NIGP Commodity and Services Codes, when used with suitable procurement software, make public procurement programs more efficient. This taxonomy has now become the standard coding system used to classify products and services in more than 30 states in the United States, as well as a significant number of local bodies in North America.
Agencies use NIGP Codes for different purposes, which include, but do not limit to:
NIGP codes follow a structured 3-digit, 5-digit, 7-digit, and 11-digit hierarchical system.
Periscope Holdings, Inc. was appointed by NIGP as the NIGP Code’s custodian in 2001. Headquartered in Austin, Texas, this firm is responsible for licensing, publishing releases of new versions, overseeing requests for code changes, training, communicating with end users, providing phone support, as well as offering commodity coding services.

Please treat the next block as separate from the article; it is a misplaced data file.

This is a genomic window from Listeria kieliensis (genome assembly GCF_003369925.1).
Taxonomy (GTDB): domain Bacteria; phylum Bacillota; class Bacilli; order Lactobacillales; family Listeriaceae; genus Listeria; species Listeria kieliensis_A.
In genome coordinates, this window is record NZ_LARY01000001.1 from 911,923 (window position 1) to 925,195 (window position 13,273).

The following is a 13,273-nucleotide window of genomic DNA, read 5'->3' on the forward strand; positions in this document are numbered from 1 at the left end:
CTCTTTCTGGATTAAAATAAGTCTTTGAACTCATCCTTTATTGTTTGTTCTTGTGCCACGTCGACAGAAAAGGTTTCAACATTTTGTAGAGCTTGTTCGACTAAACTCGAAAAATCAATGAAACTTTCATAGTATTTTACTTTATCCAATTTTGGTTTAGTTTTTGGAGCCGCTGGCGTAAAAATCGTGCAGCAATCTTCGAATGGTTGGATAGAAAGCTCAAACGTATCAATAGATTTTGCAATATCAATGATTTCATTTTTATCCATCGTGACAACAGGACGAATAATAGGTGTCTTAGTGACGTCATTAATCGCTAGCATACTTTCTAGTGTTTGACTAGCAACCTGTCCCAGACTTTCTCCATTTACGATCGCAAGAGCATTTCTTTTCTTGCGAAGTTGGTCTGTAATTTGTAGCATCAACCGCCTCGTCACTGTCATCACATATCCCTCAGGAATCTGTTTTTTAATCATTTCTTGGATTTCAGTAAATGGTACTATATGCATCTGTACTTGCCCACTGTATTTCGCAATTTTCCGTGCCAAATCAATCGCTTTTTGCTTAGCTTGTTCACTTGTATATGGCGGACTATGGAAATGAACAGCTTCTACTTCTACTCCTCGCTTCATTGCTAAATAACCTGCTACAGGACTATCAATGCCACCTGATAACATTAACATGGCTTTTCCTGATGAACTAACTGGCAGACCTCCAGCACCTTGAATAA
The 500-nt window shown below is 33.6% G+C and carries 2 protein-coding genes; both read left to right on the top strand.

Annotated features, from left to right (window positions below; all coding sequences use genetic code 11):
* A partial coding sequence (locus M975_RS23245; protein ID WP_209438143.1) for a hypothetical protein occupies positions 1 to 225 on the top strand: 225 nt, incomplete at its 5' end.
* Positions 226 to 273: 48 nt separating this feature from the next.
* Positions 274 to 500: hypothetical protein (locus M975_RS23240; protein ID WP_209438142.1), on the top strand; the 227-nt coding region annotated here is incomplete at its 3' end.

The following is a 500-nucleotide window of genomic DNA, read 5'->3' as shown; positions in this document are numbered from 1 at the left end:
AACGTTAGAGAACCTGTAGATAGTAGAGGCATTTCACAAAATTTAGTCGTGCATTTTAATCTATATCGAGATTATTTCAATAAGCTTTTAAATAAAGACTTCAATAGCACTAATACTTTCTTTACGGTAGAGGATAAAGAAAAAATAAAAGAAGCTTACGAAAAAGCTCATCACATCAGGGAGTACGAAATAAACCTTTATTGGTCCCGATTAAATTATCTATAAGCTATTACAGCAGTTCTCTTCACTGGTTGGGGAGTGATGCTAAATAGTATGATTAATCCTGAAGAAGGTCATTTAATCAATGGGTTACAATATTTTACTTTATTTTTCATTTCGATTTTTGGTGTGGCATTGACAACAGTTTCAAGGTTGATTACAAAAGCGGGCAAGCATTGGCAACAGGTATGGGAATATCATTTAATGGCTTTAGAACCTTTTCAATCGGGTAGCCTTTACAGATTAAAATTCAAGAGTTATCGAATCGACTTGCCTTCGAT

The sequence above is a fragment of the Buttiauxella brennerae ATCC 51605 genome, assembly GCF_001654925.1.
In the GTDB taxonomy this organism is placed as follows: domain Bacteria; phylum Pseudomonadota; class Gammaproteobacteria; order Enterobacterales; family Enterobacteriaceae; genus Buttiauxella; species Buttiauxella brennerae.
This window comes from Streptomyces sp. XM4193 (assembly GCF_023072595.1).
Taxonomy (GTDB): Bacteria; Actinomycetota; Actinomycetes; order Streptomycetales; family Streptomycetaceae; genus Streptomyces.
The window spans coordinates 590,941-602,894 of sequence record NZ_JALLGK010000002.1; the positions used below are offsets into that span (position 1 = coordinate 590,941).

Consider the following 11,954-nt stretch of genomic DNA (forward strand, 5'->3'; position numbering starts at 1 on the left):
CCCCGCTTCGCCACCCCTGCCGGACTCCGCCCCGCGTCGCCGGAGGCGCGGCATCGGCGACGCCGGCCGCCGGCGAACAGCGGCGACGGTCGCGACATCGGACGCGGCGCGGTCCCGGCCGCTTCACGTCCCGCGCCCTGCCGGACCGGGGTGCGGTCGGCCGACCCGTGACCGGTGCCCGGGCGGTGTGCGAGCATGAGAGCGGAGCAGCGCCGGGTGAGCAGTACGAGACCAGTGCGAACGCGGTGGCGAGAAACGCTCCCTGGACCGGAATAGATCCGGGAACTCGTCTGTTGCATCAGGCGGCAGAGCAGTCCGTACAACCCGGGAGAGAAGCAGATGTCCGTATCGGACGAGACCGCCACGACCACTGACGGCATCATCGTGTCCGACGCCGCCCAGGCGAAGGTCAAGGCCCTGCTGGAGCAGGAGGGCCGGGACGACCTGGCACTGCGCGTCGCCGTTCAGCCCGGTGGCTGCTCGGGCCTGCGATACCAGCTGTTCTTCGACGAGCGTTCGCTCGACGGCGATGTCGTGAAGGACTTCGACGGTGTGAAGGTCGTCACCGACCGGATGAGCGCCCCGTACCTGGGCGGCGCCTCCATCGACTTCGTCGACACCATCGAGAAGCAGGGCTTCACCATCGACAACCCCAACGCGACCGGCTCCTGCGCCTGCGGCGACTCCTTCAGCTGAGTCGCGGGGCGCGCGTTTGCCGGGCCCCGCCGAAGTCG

The development of this classification system was the result of efforts put in by public procurement officials from different states in the U.S., some of which included Texas, Florida, Illinois, and Oklahoma. The movement was spearheaded by Homer Forrestor, the then Director of General Services in Texas.
The initial codeset was produced in 1983. The copyright was transferred to NIGP and it released the code’s first version in 1984. Now, the NIGP Code has over 1,400 government users.
Here are a few examples of 11-digit NIGP Codes.
The first three digits refer to the class (Furniture: Office).
The second set of two digits denotes the class-item (Desks and tables, wood).
The third set of two digits identifies the class-item-group (Tables, wood, conference, contemporary, laminated plastic top, paneled-leg style).
The last four digits, with the code in its entirety, refer to a unique class-item-group-detail. The examples in question are for the following products.